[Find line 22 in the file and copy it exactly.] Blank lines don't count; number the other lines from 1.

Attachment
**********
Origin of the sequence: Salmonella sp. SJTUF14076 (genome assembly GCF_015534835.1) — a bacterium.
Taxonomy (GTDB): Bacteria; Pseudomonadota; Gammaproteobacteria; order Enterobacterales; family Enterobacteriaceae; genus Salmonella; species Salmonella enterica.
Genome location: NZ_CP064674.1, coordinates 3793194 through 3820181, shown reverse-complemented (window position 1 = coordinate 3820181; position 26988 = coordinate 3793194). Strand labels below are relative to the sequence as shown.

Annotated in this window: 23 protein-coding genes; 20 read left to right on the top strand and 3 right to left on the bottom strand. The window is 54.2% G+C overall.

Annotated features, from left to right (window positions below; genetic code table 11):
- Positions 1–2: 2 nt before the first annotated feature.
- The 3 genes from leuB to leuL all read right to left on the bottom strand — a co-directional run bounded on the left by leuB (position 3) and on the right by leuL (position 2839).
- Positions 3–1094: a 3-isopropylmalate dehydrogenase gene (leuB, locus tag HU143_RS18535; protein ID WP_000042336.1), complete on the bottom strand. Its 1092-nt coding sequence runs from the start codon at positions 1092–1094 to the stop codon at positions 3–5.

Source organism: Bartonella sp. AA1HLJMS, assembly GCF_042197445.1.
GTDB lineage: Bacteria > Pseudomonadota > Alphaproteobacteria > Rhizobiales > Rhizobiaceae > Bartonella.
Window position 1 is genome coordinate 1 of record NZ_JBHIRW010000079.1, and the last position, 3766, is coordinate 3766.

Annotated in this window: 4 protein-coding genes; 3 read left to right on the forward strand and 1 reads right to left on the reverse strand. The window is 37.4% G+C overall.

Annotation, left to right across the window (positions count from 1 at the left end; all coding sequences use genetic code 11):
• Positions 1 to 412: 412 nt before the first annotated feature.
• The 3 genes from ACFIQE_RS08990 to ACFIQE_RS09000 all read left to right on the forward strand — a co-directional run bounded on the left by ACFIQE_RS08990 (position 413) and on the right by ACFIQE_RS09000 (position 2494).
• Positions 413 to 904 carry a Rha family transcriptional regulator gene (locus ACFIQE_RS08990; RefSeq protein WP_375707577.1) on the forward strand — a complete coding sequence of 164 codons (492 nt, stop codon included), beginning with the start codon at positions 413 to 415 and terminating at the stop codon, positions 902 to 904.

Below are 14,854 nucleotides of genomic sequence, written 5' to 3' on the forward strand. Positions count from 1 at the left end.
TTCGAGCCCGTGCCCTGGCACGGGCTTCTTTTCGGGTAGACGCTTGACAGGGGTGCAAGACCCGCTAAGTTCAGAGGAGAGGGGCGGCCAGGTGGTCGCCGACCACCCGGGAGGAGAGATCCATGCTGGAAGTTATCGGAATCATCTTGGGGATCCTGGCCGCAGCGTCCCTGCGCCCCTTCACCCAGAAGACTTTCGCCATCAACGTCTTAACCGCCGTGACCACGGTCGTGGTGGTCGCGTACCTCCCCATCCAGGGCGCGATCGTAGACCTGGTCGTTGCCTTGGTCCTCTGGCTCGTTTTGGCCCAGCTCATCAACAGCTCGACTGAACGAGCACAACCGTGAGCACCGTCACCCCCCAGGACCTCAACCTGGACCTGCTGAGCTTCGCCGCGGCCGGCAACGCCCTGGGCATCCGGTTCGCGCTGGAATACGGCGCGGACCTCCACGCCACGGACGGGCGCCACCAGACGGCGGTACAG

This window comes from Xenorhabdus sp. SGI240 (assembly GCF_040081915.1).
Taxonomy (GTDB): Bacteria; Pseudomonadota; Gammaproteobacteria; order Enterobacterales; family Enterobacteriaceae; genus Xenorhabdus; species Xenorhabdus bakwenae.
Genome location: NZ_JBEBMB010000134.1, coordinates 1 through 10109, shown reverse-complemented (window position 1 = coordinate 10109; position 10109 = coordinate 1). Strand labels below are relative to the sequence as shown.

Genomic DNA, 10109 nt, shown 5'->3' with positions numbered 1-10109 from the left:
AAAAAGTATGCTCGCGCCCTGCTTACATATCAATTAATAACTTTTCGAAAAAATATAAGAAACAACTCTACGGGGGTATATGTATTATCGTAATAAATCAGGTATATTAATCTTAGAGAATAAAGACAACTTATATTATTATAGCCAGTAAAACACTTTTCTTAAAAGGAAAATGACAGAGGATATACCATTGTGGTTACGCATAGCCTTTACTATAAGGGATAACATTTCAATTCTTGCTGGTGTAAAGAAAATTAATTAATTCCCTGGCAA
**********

Genomic DNA, 10109 nt, shown 5'->3' with positions numbered 1-10109 from the left: